Ask any athlete in any sport who the driving force is behind it all and they’ll tell you it's the fans.
Filling the stands, spending tons of money, and never letting their allegiance go unknown. The fans are the ones who get their voices heard and have the power to get changes made. Over the last year, nowhere is that more evident than in NASCAR, which has gone from the wing to the spoiler and to double-file restarts.
The fans, however, also make their cases known about drivers they like and don’t like. Those aren’t unfamiliar stories, either.
When David Reutimann won the Coca-Cola 600 last May after rain shortened the event, some fans ripped into the Michael Waltrip Racing driver. The thing about fans is that they are very specific with whom they see as successful and whom they view as a failure.
The same applies for how a driver finds his way to victory lane. If you happen to take advantage of the leader having a problem, you stole one. If you come from a lap down, you got help from NASCAR. If you win on fuel mileage, it’s not a legitimate win, and neither is a win shortened by rain.
Being a NASCAR driver is hard, and the pressure to dominate every race and earn the win is constantly bearing down. Reutimann felt that pressure and was relieved to get it off his shoulders in victory lane Saturday night.
“I heard so much stuff for winning a rain-shortened event. Everybody said we didn’t earn it,” he said. “Tonight, I don’t know what they could said about this one.”
This one was well earned. Reutimann ran in the top five for much of the LifeLock.com 400 and with 53 laps to go, ran down leader Jeff Gordon for the winning pass. He led the remaining 52 laps for his second career win.
The emotion on Reutimann’s face as well as crew chief Rodney Childers was quite evident. Childers, on the verge of tears when giving his TV interview, spoke to the media later that night and said, “It was a little emotional for me at Charlotte. Ever since then, I wanted to win one for him and do it right. It was a good night, a lot of fun.”
No one will know how much the win ate at the two men, but it goes to show how much fans expect from drivers. Besides wanting them to behave in a certain manner, i.e., the hatred toward Kyle Busch, a driver cannot dominate too much, i.e. the hatred toward Jimmie Johnson, nor can they win too little, i.e., Dale Earnhardt, Jr.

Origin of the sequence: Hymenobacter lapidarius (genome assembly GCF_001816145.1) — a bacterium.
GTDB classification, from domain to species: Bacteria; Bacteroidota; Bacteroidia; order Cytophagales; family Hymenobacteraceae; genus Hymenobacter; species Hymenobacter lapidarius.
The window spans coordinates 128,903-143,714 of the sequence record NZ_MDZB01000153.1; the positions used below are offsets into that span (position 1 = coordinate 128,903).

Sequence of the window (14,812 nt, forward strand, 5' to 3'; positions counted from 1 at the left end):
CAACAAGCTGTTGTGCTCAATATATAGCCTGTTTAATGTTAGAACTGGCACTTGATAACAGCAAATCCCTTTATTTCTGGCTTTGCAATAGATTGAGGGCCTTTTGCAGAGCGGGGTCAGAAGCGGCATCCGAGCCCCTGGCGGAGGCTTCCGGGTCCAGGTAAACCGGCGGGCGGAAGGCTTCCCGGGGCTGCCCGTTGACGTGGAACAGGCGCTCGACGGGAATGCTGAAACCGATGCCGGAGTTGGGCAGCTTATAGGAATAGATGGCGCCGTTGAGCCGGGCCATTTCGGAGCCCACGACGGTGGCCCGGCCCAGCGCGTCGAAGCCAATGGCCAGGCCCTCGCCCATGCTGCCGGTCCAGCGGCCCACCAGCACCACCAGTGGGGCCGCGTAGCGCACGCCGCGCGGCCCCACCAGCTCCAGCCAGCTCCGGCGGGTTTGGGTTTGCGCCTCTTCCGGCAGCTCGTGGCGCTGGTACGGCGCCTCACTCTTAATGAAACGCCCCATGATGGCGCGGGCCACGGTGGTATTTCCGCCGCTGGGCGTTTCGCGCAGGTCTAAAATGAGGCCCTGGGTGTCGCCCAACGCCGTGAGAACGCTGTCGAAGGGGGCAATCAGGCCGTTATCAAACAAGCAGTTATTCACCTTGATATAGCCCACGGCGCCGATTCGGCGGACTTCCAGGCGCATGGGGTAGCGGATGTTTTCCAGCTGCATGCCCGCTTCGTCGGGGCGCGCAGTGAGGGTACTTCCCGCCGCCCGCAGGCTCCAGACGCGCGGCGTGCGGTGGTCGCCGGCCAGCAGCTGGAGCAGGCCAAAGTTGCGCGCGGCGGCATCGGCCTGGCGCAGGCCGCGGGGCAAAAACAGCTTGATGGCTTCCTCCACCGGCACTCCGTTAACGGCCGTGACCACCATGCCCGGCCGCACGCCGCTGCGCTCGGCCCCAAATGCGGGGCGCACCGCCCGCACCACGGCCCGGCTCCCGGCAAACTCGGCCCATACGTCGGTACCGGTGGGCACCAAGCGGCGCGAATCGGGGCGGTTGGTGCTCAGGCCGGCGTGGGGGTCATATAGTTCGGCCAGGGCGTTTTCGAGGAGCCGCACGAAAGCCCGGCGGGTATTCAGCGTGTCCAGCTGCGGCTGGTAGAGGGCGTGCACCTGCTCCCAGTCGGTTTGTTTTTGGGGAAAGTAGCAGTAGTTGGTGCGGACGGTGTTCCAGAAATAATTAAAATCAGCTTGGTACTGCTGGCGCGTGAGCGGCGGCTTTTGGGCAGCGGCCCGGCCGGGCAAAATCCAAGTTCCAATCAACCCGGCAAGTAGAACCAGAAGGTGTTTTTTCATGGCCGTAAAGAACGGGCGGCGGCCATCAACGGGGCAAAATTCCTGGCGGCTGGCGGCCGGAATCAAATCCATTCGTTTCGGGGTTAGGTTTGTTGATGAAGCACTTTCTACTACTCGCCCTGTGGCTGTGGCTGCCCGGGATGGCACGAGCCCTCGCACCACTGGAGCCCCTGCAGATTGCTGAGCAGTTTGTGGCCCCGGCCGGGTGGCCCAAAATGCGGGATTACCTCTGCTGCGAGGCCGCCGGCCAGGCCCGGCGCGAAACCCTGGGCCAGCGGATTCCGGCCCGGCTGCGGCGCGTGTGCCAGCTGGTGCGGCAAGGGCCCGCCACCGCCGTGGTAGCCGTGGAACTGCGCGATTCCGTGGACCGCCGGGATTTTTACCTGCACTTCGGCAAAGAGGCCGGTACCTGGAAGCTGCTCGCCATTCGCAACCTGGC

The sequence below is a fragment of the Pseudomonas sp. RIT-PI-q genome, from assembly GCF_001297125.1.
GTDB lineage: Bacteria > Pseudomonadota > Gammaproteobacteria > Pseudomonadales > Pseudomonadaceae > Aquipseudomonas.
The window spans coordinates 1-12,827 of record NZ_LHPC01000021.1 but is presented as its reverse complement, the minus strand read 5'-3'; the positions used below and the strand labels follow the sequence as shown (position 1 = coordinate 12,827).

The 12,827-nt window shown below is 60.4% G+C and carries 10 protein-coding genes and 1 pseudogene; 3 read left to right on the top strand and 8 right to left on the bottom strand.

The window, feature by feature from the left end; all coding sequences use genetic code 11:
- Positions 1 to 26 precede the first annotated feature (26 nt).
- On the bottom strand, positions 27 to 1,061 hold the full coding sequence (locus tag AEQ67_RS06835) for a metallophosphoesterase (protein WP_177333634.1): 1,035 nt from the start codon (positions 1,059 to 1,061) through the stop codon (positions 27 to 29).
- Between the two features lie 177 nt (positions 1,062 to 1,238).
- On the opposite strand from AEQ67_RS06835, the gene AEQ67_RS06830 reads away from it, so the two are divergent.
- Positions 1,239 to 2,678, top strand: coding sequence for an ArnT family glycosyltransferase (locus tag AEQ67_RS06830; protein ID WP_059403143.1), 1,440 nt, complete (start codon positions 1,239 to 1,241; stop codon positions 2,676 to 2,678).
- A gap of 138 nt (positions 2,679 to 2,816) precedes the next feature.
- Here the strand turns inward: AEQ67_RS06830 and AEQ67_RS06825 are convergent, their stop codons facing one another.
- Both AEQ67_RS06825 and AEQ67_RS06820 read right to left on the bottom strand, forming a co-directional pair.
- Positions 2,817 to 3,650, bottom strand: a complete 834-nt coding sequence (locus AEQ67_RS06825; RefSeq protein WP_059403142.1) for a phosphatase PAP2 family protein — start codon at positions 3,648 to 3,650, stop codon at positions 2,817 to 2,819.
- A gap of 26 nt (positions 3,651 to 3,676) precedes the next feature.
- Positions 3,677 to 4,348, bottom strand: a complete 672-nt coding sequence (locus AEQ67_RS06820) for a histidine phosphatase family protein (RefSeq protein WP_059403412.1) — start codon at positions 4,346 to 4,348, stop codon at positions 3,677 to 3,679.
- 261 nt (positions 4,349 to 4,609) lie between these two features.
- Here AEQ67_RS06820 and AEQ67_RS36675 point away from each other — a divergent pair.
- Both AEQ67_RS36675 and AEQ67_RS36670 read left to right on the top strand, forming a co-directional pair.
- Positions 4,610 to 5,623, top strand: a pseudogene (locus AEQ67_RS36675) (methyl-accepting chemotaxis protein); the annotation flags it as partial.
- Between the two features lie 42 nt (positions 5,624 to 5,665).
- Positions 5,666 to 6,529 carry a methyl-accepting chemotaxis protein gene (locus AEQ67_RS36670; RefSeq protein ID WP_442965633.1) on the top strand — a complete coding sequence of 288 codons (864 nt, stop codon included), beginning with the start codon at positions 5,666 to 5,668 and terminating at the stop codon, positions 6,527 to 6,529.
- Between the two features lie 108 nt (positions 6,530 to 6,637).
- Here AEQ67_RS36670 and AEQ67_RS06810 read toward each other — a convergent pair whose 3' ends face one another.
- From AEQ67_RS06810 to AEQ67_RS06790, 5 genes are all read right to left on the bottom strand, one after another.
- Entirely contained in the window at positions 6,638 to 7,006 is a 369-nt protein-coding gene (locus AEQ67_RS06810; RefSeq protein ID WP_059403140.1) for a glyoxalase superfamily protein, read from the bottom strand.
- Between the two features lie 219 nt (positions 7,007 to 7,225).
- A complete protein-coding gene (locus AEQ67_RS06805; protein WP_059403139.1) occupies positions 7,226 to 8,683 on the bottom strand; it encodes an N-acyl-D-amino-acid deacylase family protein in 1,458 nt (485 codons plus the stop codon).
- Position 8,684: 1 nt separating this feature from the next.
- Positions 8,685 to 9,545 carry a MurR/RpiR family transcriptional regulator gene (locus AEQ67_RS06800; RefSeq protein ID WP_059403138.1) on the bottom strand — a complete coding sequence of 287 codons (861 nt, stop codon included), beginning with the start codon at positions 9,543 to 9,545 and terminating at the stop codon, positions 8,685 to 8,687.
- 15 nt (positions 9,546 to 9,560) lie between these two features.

And let’s not forget all the arguments that winning a championship in the Chase isn't like winning one under the old points system. Therefore, they are not as important and don’t carry as much weight. The list could go on and on.
There will always be something to pick on, and for the last year it was Reutimann. A driver who has the respect of almost everyone in the garage, his win showed it when everyone who could find him congratulated him. He’s a driver who has worked his way to the top and has helped bring MWR to the forefront of contending teams.
It doesn’t matter what he had done or will do in the future, fans only care about victories. That’s how high the standards have become, and don’t think they don’t know how much their voice and power carries.
Reutimann was a Sprint Cup winner but wasn’t accepted as one, and, as such didn’t feel like one. That isn’t what sports, or NASCAR is about. Yes, winners are celebrated, however, they should be celebrated no matter how they won. A win is a win.
Reutimann, along with his team, though, were beaten down to ant size for doing their job. They happened to be ones to outsmart 12 other teams on a rainy day in Charlotte.
Ty Norris, the Executive Vice President of Business Development and General Manager of MWR, led to even further insight of what the 00 team was going through.
“One of the biggest things —I've been around for not as many years as most, but I've probably not seen anyone have to walk around for a year and a half and apologize about winning a race,” he said. “Winning that Coca-Cola 600 because of rain, everyone sort of like had the asterisk next to that win. Tonight was a huge statement.”
Apologize for a win?
That's an even bigger statement shown to NASCAR fans on Saturday. Their support matters…too much. For Reutimann, he wanted nothing more than to be thought of as a race car driver who had won a race, was contending for others, and deserved to be where he was.
Instead, the fans got the better of him, and things wouldn’t be right until he won another race. Not only that, but he needed to do it the way they wanted him to do it. The fans make sports go round and are a huge part in the success and enjoyment.
Except in the case of David Reutimann, when it comes to determining what constitutes a win, he may have shown that the fans have too much power.
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